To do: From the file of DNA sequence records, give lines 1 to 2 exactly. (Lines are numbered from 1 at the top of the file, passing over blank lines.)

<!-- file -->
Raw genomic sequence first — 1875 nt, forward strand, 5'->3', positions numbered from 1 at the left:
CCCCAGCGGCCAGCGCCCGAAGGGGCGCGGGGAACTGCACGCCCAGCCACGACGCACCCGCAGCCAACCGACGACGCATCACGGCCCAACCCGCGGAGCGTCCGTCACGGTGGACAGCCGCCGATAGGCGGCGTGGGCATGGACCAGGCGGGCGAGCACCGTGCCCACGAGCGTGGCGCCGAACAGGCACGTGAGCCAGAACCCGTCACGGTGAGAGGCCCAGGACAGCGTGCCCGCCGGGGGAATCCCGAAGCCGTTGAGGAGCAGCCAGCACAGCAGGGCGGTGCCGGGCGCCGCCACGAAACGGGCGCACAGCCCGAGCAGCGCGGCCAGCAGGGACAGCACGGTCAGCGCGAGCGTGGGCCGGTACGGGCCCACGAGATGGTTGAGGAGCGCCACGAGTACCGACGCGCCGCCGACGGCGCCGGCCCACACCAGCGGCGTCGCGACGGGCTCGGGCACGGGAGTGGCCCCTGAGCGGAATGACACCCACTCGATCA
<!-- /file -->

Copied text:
Raw genomic sequence first — 1875 nt, forward strand, 5'->3', positions numbered from 1 at the left:
CCCCAGCGGCCAGCGCCCGAAGGGGCGCGGGGAACTGCACGCCCAGCCACGACGCACCCGCAGCCAACCGACGACGCATCACGGCCCAACCCGCGGAGCGTCCGTCACGGTGGACAGCCGCCGATAGGCGGCGTGGGCATGGACCAGGCGGGCGAGCACCGTGCCCACGAGCGTGGCGCCGAACAGGCACGTGAGCCAGAACCCGTCACGGTGAGAGGCCCAGGACAGCGTGCCCGCCGGGGGAATCCCGAAGCCGTTGAGGAGCAGCCAGCACAGCAGGGCGGTGCCGGGCGCCGCCACGAAACGGGCGCACAGCCCGAGCAGCGCGGCCAGCAGGGACAGCACGGTCAGCGCGAGCGTGGGCCGGTACGGGCCCACGAGATGGTTGAGGAGCGCCACGAGTACCGACGCGCCGCCGACGGCGCCGGCCCACACCAGCGGCGTCGCGACGGGCTCGGGCACGGGAGTGGCCCCTGAGCGGAATGACACCCACTCGATCA